Caesar_whole_thesis.pdf (3.62 MB)
The global shortage of ship officers : an investigation of the complexity of retention issues among Australian seafarers
thesisposted on 2023-05-27, 11:58 authored by Caesar, DL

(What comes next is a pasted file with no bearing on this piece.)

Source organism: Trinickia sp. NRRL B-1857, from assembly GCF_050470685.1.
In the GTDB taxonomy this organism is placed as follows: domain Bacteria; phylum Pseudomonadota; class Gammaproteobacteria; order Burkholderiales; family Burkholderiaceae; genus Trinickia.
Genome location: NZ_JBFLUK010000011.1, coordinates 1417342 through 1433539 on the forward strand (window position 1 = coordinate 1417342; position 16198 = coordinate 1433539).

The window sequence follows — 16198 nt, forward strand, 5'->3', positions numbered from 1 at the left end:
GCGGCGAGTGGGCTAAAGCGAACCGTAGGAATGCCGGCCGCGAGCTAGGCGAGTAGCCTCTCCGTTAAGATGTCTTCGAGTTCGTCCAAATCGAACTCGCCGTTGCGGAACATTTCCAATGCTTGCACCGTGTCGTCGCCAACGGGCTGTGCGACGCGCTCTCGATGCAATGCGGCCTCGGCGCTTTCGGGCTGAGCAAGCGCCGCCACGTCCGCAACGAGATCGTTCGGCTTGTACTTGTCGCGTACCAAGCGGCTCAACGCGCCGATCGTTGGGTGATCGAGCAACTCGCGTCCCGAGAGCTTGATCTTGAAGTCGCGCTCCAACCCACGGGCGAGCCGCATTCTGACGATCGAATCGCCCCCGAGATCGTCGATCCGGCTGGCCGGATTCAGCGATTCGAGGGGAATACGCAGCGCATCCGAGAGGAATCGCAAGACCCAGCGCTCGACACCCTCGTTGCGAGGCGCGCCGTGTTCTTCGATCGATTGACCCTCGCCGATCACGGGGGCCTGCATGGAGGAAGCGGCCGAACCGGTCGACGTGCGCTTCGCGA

The global shortage of ship officers is an issue receiving increasing attention as shipping companies consider how they will continue to operate their vessels in a safe manner. In particular, the issues of the recruitment of seafarers, their career progression to officer level, and their subsequent turnover due to the ease of mobility within the maritime industry have placed a greater emphasis on retention of this valuable resource. A review of the extant literature reveals that recurring wastage among cadets and senior officers compounds the shortage problem as the number of years spent at sea by the newer generation of ship officers reduces. This indicates the need for a greater understanding of the range of retention issues in order to prolong the number of years that ship officers spend onboard ships. Thus the primary research question for this thesis is: How can shipping industry employers improve the retention of ship officers? This thesis found that the literature tends to pay little attention to the causes of the shortage of ship officers and even less to how it can be effectively addressed. This is also evidenced by a paucity of in-depth conceptual and empirical research focusing on the topic. Thus, this thesis investigates the current shortage of ship officers onboard ships. This is done by (i) identifying the factors predicting the movement of ship officers from ships to landside jobs; (ii) examining the major reasons for the shortage of ship officers; (iii) explaining the attrition process among ship officers; and (iv) assessing whether the strategies being used by shipping industry employers to retain ship officers are effective. To effectively address the primary research question, this thesis uses an explanatory sequential mixed methods research design, consisting of a web-based survey of ship officers and a semi-structured telephone interview of senior managers of shipping industry employers in Australia. The web-based survey was sent to 305 ship officers through key gatekeepers within the Australian shipping industry. In total, 198 responses were received equating to a 65 percent response rate. For the semi-structured phone interviews, the participation of 12 senior managers from a sample size of 20 representing a response rate of 60 percent. The empirical results of the web-based survey of ship officers reveals four categories of factors that demotivate ships officers and consequently predict their turnover. These factors relate to the organisational, extrinsic, personal and industry issues within the environment in which seafarers practise their career. Personal issues account for more than two thirds of the reasons why ship officers may quit working onboard ships to pursue landside opportunities. The strong influence of personal factors on the movement of seafarers from ships to landside jobs signals the need for a greater understanding of the issue among industry employers. Separation from family and home was found to be one of the most important personal issues contributing to high turnover among seafarers. Other aspects of the four categories of factors causing turnover among ship officers are: limited communication with family, lack of opportunities for training and career progression, poor mentorship onboard and dissatisfaction with the employer. Thus, the moving of seafarers from ships to landside jobs is triggered by a combination of issues which may be personal, organisation-based or industry-related. This highlights the multidimensional aspect of the ship officer attrition problem. Consequently, it is very important for Australian shipping industry employers to adopt multiple approaches for the improvement of retention among their seafarers. An analysis of the semi-structured telephone interview transcripts highlights complex retention issues, a lack of adequate training and lapses in industry regulations as the reasons for the shortage of ship officers. It was also found that Australian shipping industry employers mostly rely on high salaries, recreational facilities and good working conditions as strategies to retain their ship officers onboard. Thus this thesis contributes to a reflective understanding of how Australian seafarers perceive their career and also indicates areas that may need to be improved to increase retention rates among ship officers. By combining the findings of both the web-based survey and semi-structured telephone interviews, this thesis advocates that strategies capable of improving the attractiveness of seafaring and working onboard ships must be vigorously pursued by shipping industry employers. From an industry perspective, identifying and having a proper understanding of the factors that make seafaring less attractive is quite necessary to significantly improve the ability of shipping industry employers to attract potential people into a seafaring career. The comments of respondents from the web-based survey instrument suggest the premium placed on training by Australian seafarers. Specifically, financial assistance to complete training schedules is regarded as a key aspect of the support that Australian shipping organisations may need to provide for seafarers. Additionally, this thesis demonstrates the need for a more definite and sustainable career path for seafarers. The key to achieving this is for Australian shipping industry employers to have a well-planned mentorship programme onboard where senior officers can pass their skill, knowledge and operational experience on to cadets and junior officers that may reduce attrition among cadets and other junior officers. The findings of this thesis also has policy implications for shipping companies with regards to the recruitment and retention of ship officers as it identifies key shortcomings within the existing human resource practices of industry employers. This thesis highlights the need for a more responsible approach to the employment of seafarers. In the Australian context, the application of strategic human resource theories to the retention problem is a new approach. Other contributions from this thesis are the differences in the view of seafarers and employers on retention, the use of mixed methods approach and the introduction of the convergence and seafarer turnover models.